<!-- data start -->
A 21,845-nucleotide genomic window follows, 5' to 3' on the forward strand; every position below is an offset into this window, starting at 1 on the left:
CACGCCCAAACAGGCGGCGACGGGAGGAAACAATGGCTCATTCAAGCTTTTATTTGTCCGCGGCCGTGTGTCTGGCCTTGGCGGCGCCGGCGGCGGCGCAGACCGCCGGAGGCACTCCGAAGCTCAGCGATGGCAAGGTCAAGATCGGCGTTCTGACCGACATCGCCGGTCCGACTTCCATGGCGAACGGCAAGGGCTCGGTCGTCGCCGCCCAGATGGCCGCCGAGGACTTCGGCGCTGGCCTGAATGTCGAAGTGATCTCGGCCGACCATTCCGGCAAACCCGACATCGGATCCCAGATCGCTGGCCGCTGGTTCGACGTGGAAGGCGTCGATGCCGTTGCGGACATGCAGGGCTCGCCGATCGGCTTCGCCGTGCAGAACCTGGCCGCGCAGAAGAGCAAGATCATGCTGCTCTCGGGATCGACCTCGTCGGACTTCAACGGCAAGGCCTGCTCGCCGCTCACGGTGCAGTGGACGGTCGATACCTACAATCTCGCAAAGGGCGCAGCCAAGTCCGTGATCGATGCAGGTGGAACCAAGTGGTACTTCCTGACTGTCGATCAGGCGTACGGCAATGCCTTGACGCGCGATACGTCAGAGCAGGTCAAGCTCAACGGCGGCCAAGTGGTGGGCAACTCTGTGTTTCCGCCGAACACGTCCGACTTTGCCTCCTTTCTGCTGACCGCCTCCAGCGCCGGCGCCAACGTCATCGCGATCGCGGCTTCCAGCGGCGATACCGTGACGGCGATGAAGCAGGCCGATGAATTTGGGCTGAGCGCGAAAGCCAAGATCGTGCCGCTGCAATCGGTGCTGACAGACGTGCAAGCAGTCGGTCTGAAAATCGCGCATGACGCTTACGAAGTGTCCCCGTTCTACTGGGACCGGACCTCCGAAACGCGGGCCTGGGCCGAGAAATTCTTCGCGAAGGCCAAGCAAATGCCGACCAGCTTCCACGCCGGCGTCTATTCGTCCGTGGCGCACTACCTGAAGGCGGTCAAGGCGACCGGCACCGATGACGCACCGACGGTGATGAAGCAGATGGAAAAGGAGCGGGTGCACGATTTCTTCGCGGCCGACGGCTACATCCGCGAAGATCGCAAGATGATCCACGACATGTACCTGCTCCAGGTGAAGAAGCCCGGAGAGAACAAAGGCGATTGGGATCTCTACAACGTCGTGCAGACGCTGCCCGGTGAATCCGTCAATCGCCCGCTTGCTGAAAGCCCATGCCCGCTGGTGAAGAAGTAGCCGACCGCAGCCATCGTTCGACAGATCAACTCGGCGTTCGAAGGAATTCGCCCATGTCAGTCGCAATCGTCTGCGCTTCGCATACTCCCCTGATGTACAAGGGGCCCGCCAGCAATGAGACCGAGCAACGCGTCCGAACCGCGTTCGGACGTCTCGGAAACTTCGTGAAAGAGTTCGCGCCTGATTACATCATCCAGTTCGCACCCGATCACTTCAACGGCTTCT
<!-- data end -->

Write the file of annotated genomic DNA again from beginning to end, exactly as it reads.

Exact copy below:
A 21,845-nucleotide genomic window follows, 5' to 3' on the forward strand; every position below is an offset into this window, starting at 1 on the left:
CACGCCCAAACAGGCGGCGACGGGAGGAAACAATGGCTCATTCAAGCTTTTATTTGTCCGCGGCCGTGTGTCTGGCCTTGGCGGCGCCGGCGGCGGCGCAGACCGCCGGAGGCACTCCGAAGCTCAGCGATGGCAAGGTCAAGATCGGCGTTCTGACCGACATCGCCGGTCCGACTTCCATGGCGAACGGCAAGGGCTCGGTCGTCGCCGCCCAGATGGCCGCCGAGGACTTCGGCGCTGGCCTGAATGTCGAAGTGATCTCGGCCGACCATTCCGGCAAACCCGACATCGGATCCCAGATCGCTGGCCGCTGGTTCGACGTGGAAGGCGTCGATGCCGTTGCGGACATGCAGGGCTCGCCGATCGGCTTCGCCGTGCAGAACCTGGCCGCGCAGAAGAGCAAGATCATGCTGCTCTCGGGATCGACCTCGTCGGACTTCAACGGCAAGGCCTGCTCGCCGCTCACGGTGCAGTGGACGGTCGATACCTACAATCTCGCAAAGGGCGCAGCCAAGTCCGTGATCGATGCAGGTGGAACCAAGTGGTACTTCCTGACTGTCGATCAGGCGTACGGCAATGCCTTGACGCGCGATACGTCAGAGCAGGTCAAGCTCAACGGCGGCCAAGTGGTGGGCAACTCTGTGTTTCCGCCGAACACGTCCGACTTTGCCTCCTTTCTGCTGACCGCCTCCAGCGCCGGCGCCAACGTCATCGCGATCGCGGCTTCCAGCGGCGATACCGTGACGGCGATGAAGCAGGCCGATGAATTTGGGCTGAGCGCGAAAGCCAAGATCGTGCCGCTGCAATCGGTGCTGACAGACGTGCAAGCAGTCGGTCTGAAAATCGCGCATGACGCTTACGAAGTGTCCCCGTTCTACTGGGACCGGACCTCCGAAACGCGGGCCTGGGCCGAGAAATTCTTCGCGAAGGCCAAGCAAATGCCGACCAGCTTCCACGCCGGCGTCTATTCGTCCGTGGCGCACTACCTGAAGGCGGTCAAGGCGACCGGCACCGATGACGCACCGACGGTGATGAAGCAGATGGAAAAGGAGCGGGTGCACGATTTCTTCGCGGCCGACGGCTACATCCGCGAAGATCGCAAGATGATCCACGACATGTACCTGCTCCAGGTGAAGAAGCCCGGAGAGAACAAAGGCGATTGGGATCTCTACAACGTCGTGCAGACGCTGCCCGGTGAATCCGTCAATCGCCCGCTTGCTGAAAGCCCATGCCCGCTGGTGAAGAAGTAGCCGACCGCAGCCATCGTTCGACAGATCAACTCGGCGTTCGAAGGAATTCGCCCATGTCAGTCGCAATCGTCTGCGCTTCGCATACTCCCCTGATGTACAAGGGGCCCGCCAGCAATGAGACCGAGCAACGCGTCCGAACCGCGTTCGGACGTCTCGGAAACTTCGTGAAAGAGTTCGCGCCTGATTACATCATCCAGTTCGCACCCGATCACTTCAACGGCTTCT